TL;DR for our Blue Cruise Post:
Turkey is a huge country compared to the places we’ve visited so far, but many of its popular destinations are packed along the Lycian coast– with good reason.
It offers beautiful water, a dramatic coastline, and so many archeological treasures that the locals all but ignore them (hey, I’m just going to drop my Winnebago next to this ancient tomb, kay?).
Our trip to date had been pretty dense- lots of destinations and exploration. So we were looking forward to this chapter of our Turkish experience– a “blue cruise”.
Alex and I are decidedly not “cruisers”. We’ve been on one proper cruise and it’s probably our least favorite style of travel. A Blue Cruise is something different– it’s a gullet (a sailboat, usually 70-100 feet long), some crew (a captain, a handful of helpers, and a chef) and 5-10 staterooms for travelers.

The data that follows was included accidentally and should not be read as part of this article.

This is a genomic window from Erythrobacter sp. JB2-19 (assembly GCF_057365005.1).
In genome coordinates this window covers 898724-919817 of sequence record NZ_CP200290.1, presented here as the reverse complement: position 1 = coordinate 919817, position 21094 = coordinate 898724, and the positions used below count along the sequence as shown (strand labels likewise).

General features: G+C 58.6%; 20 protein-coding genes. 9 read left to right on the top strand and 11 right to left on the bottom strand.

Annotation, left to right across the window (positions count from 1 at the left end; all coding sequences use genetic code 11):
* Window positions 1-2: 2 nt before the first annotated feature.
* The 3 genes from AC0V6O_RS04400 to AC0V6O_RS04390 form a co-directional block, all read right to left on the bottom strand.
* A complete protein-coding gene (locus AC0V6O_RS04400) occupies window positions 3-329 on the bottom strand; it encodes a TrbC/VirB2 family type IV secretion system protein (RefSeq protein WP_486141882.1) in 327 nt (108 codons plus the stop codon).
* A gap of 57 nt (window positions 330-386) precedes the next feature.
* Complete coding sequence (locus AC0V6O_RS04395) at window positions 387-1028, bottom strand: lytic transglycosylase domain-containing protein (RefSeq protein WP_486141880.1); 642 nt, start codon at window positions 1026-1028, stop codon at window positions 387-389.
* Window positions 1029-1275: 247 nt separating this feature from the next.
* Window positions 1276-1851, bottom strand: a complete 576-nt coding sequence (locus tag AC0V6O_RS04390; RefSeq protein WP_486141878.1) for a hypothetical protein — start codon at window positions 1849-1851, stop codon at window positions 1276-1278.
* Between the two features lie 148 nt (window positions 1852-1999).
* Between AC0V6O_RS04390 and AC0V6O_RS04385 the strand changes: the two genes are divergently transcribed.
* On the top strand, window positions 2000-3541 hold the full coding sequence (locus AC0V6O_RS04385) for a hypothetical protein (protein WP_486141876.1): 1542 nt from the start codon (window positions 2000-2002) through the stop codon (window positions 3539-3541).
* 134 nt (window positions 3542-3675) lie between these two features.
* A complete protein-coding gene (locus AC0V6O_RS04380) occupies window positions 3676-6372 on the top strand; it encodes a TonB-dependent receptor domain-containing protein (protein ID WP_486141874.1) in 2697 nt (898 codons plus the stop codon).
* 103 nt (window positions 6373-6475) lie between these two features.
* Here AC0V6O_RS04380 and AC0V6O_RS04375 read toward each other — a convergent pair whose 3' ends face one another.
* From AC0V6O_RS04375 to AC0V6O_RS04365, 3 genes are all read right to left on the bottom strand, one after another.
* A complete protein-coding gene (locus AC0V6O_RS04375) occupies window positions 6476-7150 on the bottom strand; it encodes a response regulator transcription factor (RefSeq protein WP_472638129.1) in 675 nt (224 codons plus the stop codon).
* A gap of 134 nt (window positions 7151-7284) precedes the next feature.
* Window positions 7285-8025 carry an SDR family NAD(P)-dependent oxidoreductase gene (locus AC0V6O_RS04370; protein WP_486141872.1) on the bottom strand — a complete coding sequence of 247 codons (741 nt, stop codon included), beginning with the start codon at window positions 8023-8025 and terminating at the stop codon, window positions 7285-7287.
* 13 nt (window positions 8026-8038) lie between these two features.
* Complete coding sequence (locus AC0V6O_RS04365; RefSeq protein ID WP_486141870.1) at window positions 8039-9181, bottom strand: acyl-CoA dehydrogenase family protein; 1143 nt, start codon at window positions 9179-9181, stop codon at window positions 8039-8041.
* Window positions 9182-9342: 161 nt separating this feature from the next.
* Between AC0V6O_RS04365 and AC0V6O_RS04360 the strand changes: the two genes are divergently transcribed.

It turns out that virtually none of these sailboats even have sails on board– they motor from place to place. This made us sad, but with the blue cruise experience, it was pretty hard to stay sad for long.
All of a sudden, the bulk of the work/effort of traveling melted away. No more researching destinations, getting lost in the heat, trying to find specific restaurants, or stiff-arming touts and pitchmen on the street. Our meals were planned and cooked for us. The bar was always open. Our daily destinations and activities (all optional) were already planned and locked in. Don’t get me wrong– we love a lot of the mystery and pain of travel, but it can be taxing.